How risk management and compliance policies affect your bottom line

The regulatory landscape's evolution requires close attention to risk management and compliance processes. But GRC also makes good business sense, and can improve your bottom line.

There are many good reasons for developing a solid risk management and compliance program, but one incentive stands...

out: It simply makes good business sense.

That was the common theme at last week’s MIS Training Institute's IT Governance, Risk and Compliance Summit in Boston. The event showcased the evolving risks and trends affecting GRC programs, with speakers from a cross section of industries describing how to address threats while meeting legal and regulatory compliance.

"Lowering your overall risk creates a more stable environment … customers don't like to deal with unstable organizations," said summit presenter Stephen Fried, vice president and CISO at People's United Bank. "If you have a failure in your risk management program, it will affect your organization's ability to operate effectively."

With GRC rules and regulations constantly evolving, organizations cannot afford to simply focus on economic stability, according to experts -- there must be a GRC culture in place. The growing complexity and breadth of the regulatory landscape requires processes to deal with risk management and compliance. These processes need to be flexible, while avoiding a one-size-fits-all approach.

"In defining the risk assessment approach, we want to make sure we understand the business," said Lance M. Turcato, vice president of information systems audit at Federal Home Loan Bank of San Francisco. "In some cases, certain things would not apply or are not significant."

By focusing on the biggest risks specific to your organization while closing risk management and compliance gaps, companies can save time, money and resources.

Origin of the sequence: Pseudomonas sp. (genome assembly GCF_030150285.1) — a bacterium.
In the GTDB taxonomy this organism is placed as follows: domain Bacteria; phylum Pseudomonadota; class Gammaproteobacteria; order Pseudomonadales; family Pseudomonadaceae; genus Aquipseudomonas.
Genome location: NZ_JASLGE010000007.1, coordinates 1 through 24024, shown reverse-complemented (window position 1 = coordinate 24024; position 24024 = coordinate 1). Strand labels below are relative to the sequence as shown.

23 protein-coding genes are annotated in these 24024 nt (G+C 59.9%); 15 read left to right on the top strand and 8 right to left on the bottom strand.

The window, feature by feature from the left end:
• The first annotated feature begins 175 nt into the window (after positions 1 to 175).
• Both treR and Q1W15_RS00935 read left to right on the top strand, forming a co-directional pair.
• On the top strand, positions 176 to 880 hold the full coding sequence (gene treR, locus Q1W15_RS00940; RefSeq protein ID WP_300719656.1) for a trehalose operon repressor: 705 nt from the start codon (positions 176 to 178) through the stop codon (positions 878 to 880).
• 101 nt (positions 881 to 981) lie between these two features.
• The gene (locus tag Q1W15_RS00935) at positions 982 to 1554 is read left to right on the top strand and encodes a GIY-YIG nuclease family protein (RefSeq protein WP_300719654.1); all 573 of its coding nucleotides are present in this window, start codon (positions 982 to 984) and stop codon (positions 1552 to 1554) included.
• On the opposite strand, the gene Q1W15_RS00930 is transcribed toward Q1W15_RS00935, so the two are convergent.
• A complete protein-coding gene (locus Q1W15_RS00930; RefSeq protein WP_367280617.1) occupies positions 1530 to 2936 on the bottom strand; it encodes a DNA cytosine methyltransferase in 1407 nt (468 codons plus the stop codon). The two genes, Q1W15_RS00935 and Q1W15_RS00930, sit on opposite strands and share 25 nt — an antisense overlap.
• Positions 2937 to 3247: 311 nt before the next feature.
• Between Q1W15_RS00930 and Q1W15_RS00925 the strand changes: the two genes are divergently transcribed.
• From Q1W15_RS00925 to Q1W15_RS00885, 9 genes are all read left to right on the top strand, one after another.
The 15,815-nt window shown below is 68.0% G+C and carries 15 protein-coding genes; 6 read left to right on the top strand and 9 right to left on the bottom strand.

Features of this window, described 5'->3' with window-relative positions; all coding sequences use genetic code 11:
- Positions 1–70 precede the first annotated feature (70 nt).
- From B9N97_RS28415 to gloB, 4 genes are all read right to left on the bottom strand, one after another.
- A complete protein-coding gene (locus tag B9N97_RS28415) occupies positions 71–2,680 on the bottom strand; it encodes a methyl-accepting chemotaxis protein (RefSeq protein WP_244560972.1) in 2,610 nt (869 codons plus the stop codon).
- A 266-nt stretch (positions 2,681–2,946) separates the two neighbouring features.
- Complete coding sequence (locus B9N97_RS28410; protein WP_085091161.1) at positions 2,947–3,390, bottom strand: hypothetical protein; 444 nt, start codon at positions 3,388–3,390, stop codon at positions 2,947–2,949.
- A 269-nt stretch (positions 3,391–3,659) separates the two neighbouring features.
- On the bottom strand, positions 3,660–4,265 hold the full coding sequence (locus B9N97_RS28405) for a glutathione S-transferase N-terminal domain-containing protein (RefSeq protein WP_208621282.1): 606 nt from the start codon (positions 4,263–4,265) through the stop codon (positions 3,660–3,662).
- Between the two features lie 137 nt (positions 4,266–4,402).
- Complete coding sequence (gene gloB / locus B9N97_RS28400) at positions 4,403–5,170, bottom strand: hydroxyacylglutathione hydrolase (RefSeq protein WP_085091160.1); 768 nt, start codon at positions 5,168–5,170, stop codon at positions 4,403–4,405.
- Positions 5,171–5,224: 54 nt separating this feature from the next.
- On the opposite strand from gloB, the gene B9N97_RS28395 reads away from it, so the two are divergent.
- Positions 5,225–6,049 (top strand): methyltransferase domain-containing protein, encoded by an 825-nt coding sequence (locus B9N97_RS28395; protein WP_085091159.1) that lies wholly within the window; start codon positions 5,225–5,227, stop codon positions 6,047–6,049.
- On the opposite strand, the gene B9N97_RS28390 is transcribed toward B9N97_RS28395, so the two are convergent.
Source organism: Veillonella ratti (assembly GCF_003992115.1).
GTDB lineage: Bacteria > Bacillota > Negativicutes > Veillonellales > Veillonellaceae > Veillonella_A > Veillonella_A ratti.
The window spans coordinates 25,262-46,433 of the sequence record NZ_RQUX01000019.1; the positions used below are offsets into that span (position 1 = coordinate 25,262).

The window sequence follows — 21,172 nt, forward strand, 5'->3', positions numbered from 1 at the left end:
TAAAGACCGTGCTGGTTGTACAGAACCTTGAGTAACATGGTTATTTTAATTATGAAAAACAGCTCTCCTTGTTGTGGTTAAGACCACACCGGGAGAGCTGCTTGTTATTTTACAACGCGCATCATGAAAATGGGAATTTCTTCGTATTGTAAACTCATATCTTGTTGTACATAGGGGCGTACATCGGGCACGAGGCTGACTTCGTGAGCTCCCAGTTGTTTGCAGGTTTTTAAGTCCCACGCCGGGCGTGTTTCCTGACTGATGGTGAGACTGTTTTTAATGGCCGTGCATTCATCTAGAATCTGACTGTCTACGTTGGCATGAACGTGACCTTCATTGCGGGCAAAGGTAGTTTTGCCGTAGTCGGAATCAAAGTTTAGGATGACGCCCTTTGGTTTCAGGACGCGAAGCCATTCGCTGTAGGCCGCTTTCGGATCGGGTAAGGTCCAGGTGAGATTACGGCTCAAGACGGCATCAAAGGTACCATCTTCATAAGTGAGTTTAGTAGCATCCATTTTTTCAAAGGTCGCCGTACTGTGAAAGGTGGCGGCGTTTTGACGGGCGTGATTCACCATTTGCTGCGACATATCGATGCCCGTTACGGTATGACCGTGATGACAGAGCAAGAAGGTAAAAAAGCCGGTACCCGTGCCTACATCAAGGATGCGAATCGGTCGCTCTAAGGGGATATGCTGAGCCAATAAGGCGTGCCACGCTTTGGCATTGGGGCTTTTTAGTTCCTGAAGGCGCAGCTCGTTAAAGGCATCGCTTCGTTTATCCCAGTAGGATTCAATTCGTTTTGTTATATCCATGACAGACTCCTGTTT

To reach this high level of success in managing GRC, a strategic combination of business process evaluation and software-supported analysis should be implemented, said Alan Barnes, director of risk and advisory at Services Assurant Inc., during one of the summit's keynote addresses. Such strategies enable competitive differentiation, cost reduction and growth, he added.

Pros and cons of IT's consumerization

One hot topic at the summit included how the consumerization of IT, coupled with the growing popularity of social media in business, creates innumerable risks to companies. Organizations are increasingly implementing "bring your own device" policies that can reduce technological costs, but they must manage employee behavior when using mobile devices.

In other words, while enabling employees' mobile technology use to their benefit, companies still need to look auditors and regulators in the eye and ensure them that they are compliant. Fried pointed to the increase in identity fraud that has coincided with "explosion of mobile devices" and their use by everyday consumers.

"There is a risk to it, but it's more of a mandate for organizations to manage this change," Fried said. "Until we can find more effective consumer protection, we are going to continue to have these problems we've seen."